rural life & human spirit

 

Welsh Smorgasbord
Lamb Shank with Jones’  Surprise
Seafood Hotfood
Vegetarian Welsh Hash with Poached Egg
Pear Tart

It is St David’s day this Friday, Wales’ National Day. But on Thursday Oren’s bookclub is gathering to discuss ‘The Hundred-Year-Old-Man  who climbed out of the window and disappeared’ by the Swedish author Jonas Jonasson. Thus this week’s menu ended up as a fusion between Nordic & Welsh cuisine.

Quite fashionable, something Nordic. It’s clear, crystalline esthetics are conquering the world. The world’s best restaurant, according to in-the-know-critics, is Noma in Kopenhagen, where you are fed whole ecosystems  on a plate. Best crime fiction seems to come from Scandinavia and after being glued to the television for ‘The Killing’, Sarah Lund’s Nordic knitted christmas jumpers were on everybody’s wish list. And it might not be easy to construct, but the simplicity of Ikea furniture has made it to homes all over the world.

My last holiday (3 years ago,sigh) was to Sweden, this time of the year. The sky seemed blue-er then anywhere in the world, providing a clear & crisp light. Dense forests and heavy clean snow & ice gave me the feeling that something exuberant of life was hidden in it.  Nordic freshness with a heavy beating heart is part of the Scandinavian succes story, I think.

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I enjoyed ‘The Hundred-Year-Old-Man….’. It fits into a tradition of Swedish literature which has produced some of my all time favourite books.  Jonasson’s book is combination of world history and comic road trip, and made me think of Selma Lagerloff’s ‘The Wonderful Adventures of Nils’. That is the best road trip book ever, published in 1906, about a boy travelling on geese, having adventures in all the provinces of Sweden. The book paints a beautiful picture of regional folklore & life in rural Sweden at the beginnning of the 20th century.

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The simplicity of pre-industrial agricultural Sweden forms the backdrop to one of my all time favourites as well, ‘The six Bullerby children’ by Astrid Lindgren. Just the story of day to day life of 7 children on 3 remote farms. A life led by the seasons, which seems so far from these modern times. It might look now that those children were living in a small world, but with their imagination their world might be bigger than that of some children nowadays.

Astrid Lindgren is also responsible for one of my childhood heroes, Pippi Longstocking.  Despite all the technical shortcomings I can see now, I still like to watch the televesion series I was addicted to as a 4-7 year old boy. In honour of this girl of extraordinary fysical strength & human spirit, who showed me as a child the farcical complexity of adult life, a recipe for Swedish Princes Cake.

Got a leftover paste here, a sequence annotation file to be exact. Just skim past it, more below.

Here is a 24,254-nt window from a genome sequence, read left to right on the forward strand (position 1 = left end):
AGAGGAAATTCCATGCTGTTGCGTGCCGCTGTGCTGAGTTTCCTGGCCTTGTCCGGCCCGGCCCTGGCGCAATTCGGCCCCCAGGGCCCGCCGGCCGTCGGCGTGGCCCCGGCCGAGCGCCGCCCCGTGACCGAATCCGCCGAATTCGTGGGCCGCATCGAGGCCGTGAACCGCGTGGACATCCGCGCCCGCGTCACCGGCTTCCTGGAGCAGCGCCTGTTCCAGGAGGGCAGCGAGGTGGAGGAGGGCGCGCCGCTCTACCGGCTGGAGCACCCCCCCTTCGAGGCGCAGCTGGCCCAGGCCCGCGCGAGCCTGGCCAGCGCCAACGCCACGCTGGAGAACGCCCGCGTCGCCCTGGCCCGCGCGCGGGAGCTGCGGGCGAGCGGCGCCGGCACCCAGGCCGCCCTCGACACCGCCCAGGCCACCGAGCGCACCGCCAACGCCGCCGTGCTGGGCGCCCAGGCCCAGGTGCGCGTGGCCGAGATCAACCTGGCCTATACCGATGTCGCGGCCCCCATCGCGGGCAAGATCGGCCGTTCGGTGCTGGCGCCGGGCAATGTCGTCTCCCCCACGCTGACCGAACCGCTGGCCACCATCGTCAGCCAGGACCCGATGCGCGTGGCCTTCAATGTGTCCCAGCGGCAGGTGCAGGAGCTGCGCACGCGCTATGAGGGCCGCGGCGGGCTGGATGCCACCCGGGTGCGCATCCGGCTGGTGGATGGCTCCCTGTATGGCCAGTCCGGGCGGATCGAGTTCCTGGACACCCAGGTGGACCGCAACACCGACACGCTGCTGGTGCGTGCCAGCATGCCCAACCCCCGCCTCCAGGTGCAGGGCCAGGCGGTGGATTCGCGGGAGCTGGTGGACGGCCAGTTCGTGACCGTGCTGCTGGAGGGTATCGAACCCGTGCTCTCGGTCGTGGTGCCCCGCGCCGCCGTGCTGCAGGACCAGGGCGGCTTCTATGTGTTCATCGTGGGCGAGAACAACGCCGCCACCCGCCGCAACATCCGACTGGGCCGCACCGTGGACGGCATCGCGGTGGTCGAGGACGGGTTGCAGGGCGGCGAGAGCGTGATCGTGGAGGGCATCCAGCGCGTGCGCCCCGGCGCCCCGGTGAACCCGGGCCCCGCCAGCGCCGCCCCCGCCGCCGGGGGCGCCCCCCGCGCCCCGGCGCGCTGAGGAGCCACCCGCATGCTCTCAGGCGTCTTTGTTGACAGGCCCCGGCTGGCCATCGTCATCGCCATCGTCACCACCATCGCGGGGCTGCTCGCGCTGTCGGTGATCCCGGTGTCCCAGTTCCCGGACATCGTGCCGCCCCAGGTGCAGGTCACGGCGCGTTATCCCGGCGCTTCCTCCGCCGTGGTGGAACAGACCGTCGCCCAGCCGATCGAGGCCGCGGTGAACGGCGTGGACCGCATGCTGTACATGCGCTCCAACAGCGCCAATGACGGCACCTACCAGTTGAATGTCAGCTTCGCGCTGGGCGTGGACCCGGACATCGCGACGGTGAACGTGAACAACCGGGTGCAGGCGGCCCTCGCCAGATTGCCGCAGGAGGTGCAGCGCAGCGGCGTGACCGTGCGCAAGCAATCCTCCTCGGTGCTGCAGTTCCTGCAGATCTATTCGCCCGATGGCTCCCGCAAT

pippi

http://makeandbakeblog.blogspot.co.uk/2010/11/swedish-princess-cake.html#!/2010/11/swedish-princess-cake.html

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sweet memory

In these dark days before christmas  I was called home because my dad was near the end of his life.  He died last Sunday, and we said our final goodbyes on December 21st, the day darkness turns lighter again.

I have been able to spend one week with my dad on the last bit of his way. It was hard but I will always be thankful for it. At one point in this week I was making a puzzel in the newspaper. The solution was ‘Every sadness will turn into a sweet memory in the end’.

That made me think of rosemary. The ever fragrant rosemary is a symbol of memories of love and friendship. In Mediterranean countries it was traditionally used at weddings and funerals. It is mentioned in Shakespeares Hamlet as the herb of remembrance.

For me poignant is that you have to do something to smell it, it releases it’s scent through touch.

rosemary

I put a recipe for Rosemary Buttercake in ‘Hemelse Spijzen’, the book I had the pleasure of writing with Tini Brugge, in 2004. It will be on the menu this coming week. I hope it releases your own sweet memories, maybe when you think of this year gone by.

(it is called Buttercake but think Shortbread when you make it)

  • 160 g plain flour
  • 160 g butter
  • 80 g light soft brown sugar
  • 80 ground almonds
  • 2 teasp chopped fresh rosemary (or 1 teasp dried)
  • 1 teasp vanilla sugar (caster sugar infused with vanilla)

Mix butter & sugar to a creamy mass. Add the rosemary and ground almonds and sieve in the flour. Mix to a smooth pastry. Bake in a round tin, 2o mins on 170 in a preheated oven. Take the tin from the oven and make wedges by cutting with the blunt side of a knife into the still soft cake. Sprinkle with the sugar and leave to cool.